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Mycorrhizal associations of an invasive tree are enhanced by both genetic and environmental mechanisms

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Biotic interactions involving exotic plants in their introduced ranges may differ from those of co‐occurring plant species and from interactions in their native ranges. When interactions are less negative, or more positive compared to native plant species, this may increase invasion success, and differences among ranges may cause changes in exotic plant traits. Here, we investigated arbuscular mycorrhizae (AM) associated with Triadica sebifera seedlings from populations in native (China) and introduced ranges (US) and with seedlings from US and China species within three co‐occurring genera (Liquidambar, Ulmus, Celtis) grown in multiple common gardens in both ranges. No general pattern of higher or lower AM colonization was found in the introduced range for China and US Celtis, Liquidambar, or Ulmus species. However, AM colonization was significantly higher for Triadica than for other genera, particularly in the introduced range, suggesting AM may improve Triadica's invasion success. Triadica AM colonization was higher in US than China gardens, decreased with increasing soil nitrogen in China, but was independent of soil nitrogen in the US. This might reflect a different effect of soil fertility on this mutualism among ranges. Introduced Triadica populations had higher AM colonization than native populations, particularly in US gardens, implying a possible advantage from greater AM association in the introduced range. This is the first field study demonstrating post‐introduction changes in mycorrhizal colonization of an invasive species. It indicates that there are ecological and evolutionary components to the effect of positive interactions on plant invasions.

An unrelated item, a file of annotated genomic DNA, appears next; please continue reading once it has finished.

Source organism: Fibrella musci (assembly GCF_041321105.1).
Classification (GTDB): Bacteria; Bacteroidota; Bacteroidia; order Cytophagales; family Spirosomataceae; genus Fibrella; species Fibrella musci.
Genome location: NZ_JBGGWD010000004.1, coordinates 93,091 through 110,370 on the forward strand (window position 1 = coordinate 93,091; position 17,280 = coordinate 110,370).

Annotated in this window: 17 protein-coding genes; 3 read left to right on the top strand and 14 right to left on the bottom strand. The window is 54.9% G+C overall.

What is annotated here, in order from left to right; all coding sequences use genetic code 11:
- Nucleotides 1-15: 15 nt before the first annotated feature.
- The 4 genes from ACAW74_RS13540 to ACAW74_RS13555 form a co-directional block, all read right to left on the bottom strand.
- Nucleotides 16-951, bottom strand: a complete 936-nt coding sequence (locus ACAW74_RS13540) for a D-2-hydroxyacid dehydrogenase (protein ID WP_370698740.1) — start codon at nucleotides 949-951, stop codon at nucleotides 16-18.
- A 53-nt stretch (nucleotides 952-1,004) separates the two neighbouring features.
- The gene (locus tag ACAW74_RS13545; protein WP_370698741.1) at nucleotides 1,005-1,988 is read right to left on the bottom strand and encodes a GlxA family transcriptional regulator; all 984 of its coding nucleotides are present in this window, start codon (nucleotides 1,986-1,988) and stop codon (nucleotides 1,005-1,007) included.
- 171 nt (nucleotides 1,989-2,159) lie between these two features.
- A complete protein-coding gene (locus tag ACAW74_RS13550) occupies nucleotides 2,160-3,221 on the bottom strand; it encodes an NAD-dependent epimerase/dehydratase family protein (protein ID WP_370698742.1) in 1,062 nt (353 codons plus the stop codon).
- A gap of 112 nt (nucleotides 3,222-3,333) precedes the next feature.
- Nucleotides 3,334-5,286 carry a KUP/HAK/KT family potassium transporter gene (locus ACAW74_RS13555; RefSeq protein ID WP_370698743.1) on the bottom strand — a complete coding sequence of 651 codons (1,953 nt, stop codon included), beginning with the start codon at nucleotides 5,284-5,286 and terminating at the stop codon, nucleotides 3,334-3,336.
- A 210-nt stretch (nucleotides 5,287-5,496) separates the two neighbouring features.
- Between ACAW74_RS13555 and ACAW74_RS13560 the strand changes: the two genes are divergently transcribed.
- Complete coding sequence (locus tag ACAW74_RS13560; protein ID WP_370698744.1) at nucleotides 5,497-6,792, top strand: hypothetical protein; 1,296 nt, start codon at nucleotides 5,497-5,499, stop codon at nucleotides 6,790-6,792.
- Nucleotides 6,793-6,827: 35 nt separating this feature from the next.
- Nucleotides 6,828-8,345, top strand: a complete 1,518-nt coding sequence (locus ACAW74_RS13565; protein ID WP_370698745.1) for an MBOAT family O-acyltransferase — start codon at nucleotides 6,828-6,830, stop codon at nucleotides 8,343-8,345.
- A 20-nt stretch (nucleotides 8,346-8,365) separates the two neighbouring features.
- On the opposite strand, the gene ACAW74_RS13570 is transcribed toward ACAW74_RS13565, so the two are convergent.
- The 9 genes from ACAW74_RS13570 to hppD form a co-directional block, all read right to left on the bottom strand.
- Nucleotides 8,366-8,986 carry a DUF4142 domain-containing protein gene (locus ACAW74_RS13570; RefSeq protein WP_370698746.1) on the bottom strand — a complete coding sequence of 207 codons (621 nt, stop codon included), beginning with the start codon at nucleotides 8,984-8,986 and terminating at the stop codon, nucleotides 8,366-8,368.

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Document Type: Research Article

Publication date: November 1, 2015

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